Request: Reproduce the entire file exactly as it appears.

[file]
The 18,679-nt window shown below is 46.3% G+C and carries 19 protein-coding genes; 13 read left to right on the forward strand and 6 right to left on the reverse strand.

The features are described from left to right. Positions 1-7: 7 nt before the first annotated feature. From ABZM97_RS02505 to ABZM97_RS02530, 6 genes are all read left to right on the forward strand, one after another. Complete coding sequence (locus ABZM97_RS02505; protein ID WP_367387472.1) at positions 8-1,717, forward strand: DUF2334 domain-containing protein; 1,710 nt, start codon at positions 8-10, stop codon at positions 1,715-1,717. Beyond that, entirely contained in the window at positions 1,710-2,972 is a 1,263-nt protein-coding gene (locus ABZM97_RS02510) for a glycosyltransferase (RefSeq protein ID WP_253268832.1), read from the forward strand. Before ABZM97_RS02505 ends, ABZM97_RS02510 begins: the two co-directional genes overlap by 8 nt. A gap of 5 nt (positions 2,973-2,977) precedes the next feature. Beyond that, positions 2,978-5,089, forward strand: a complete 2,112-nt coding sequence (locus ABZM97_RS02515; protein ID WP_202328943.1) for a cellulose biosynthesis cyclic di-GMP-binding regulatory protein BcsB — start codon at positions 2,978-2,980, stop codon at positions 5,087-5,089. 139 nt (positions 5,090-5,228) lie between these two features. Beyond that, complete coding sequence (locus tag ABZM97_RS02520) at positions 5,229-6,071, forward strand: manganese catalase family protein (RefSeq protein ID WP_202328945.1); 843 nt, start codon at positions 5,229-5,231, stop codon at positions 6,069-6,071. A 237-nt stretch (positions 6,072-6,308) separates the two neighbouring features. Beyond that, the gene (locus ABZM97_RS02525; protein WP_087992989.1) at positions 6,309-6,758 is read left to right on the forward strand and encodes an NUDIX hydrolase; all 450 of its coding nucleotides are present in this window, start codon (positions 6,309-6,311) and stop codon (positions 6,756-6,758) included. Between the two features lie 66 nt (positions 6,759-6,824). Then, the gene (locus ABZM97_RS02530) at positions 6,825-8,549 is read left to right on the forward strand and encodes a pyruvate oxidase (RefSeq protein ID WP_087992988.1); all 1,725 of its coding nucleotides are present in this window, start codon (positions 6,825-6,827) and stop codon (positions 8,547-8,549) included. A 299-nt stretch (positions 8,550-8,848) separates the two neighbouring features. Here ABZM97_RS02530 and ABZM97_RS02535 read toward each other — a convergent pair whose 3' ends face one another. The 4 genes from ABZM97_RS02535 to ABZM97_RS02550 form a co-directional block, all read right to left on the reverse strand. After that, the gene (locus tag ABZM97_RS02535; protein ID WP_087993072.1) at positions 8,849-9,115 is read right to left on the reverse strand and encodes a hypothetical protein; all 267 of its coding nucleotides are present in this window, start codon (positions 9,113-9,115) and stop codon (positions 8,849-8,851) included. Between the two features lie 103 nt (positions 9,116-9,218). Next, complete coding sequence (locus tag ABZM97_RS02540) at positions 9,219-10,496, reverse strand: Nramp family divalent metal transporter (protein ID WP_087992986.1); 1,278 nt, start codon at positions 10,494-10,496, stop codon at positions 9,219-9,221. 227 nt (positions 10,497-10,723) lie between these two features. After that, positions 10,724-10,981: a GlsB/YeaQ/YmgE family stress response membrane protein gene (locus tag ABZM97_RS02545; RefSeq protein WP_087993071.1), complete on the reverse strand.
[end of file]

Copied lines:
The 18,679-nt window shown below is 46.3% G+C and carries 19 protein-coding genes; 13 read left to right on the forward strand and 6 right to left on the reverse strand.

The features are described from left to right. Positions 1-7: 7 nt before the first annotated feature. From ABZM97_RS02505 to ABZM97_RS02530, 6 genes are all read left to right on the forward strand, one after another. Complete coding sequence (locus ABZM97_RS02505; protein ID WP_367387472.1) at positions 8-1,717, forward strand: DUF2334 domain-containing protein; 1,710 nt, start codon at positions 8-10, stop codon at positions 1,715-1,717. Beyond that, entirely contained in the window at positions 1,710-2,972 is a 1,263-nt protein-coding gene (locus ABZM97_RS02510) for a glycosyltransferase (RefSeq protein ID WP_253268832.1), read from the forward strand. Before ABZM97_RS02505 ends, ABZM97_RS02510 begins: the two co-directional genes overlap by 8 nt. A gap of 5 nt (positions 2,973-2,977) precedes the next feature. Beyond that, positions 2,978-5,089, forward strand: a complete 2,112-nt coding sequence (locus ABZM97_RS02515; protein ID WP_202328943.1) for a cellulose biosynthesis cyclic di-GMP-binding regulatory protein BcsB — start codon at positions 2,978-2,980, stop codon at positions 5,087-5,089. 139 nt (positions 5,090-5,228) lie between these two features. Beyond that, complete coding sequence (locus tag ABZM97_RS02520) at positions 5,229-6,071, forward strand: manganese catalase family protein (RefSeq protein ID WP_202328945.1); 843 nt, start codon at positions 5,229-5,231, stop codon at positions 6,069-6,071. A 237-nt stretch (positions 6,072-6,308) separates the two neighbouring features. Beyond that, the gene (locus ABZM97_RS02525; protein WP_087992989.1) at positions 6,309-6,758 is read left to right on the forward strand and encodes an NUDIX hydrolase; all 450 of its coding nucleotides are present in this window, start codon (positions 6,309-6,311) and stop codon (positions 6,756-6,758) included. Between the two features lie 66 nt (positions 6,759-6,824). Then, the gene (locus ABZM97_RS02530) at positions 6,825-8,549 is read left to right on the forward strand and encodes a pyruvate oxidase (RefSeq protein ID WP_087992988.1); all 1,725 of its coding nucleotides are present in this window, start codon (positions 6,825-6,827) and stop codon (positions 8,547-8,549) included. A 299-nt stretch (positions 8,550-8,848) separates the two neighbouring features. Here ABZM97_RS02530 and ABZM97_RS02535 read toward each other — a convergent pair whose 3' ends face one another. The 4 genes from ABZM97_RS02535 to ABZM97_RS02550 form a co-directional block, all read right to left on the reverse strand. After that, the gene (locus tag ABZM97_RS02535; protein ID WP_087993072.1) at positions 8,849-9,115 is read right to left on the reverse strand and encodes a hypothetical protein; all 267 of its coding nucleotides are present in this window, start codon (positions 9,113-9,115) and stop codon (positions 8,849-8,851) included. Between the two features lie 103 nt (positions 9,116-9,218). Next, complete coding sequence (locus tag ABZM97_RS02540) at positions 9,219-10,496, reverse strand: Nramp family divalent metal transporter (protein ID WP_087992986.1); 1,278 nt, start codon at positions 10,494-10,496, stop codon at positions 9,219-9,221. 227 nt (positions 10,497-10,723) lie between these two features. After that, positions 10,724-10,981: a GlsB/YeaQ/YmgE family stress response membrane protein gene (locus tag ABZM97_RS02545; RefSeq protein WP_087993071.1), complete on the reverse strand.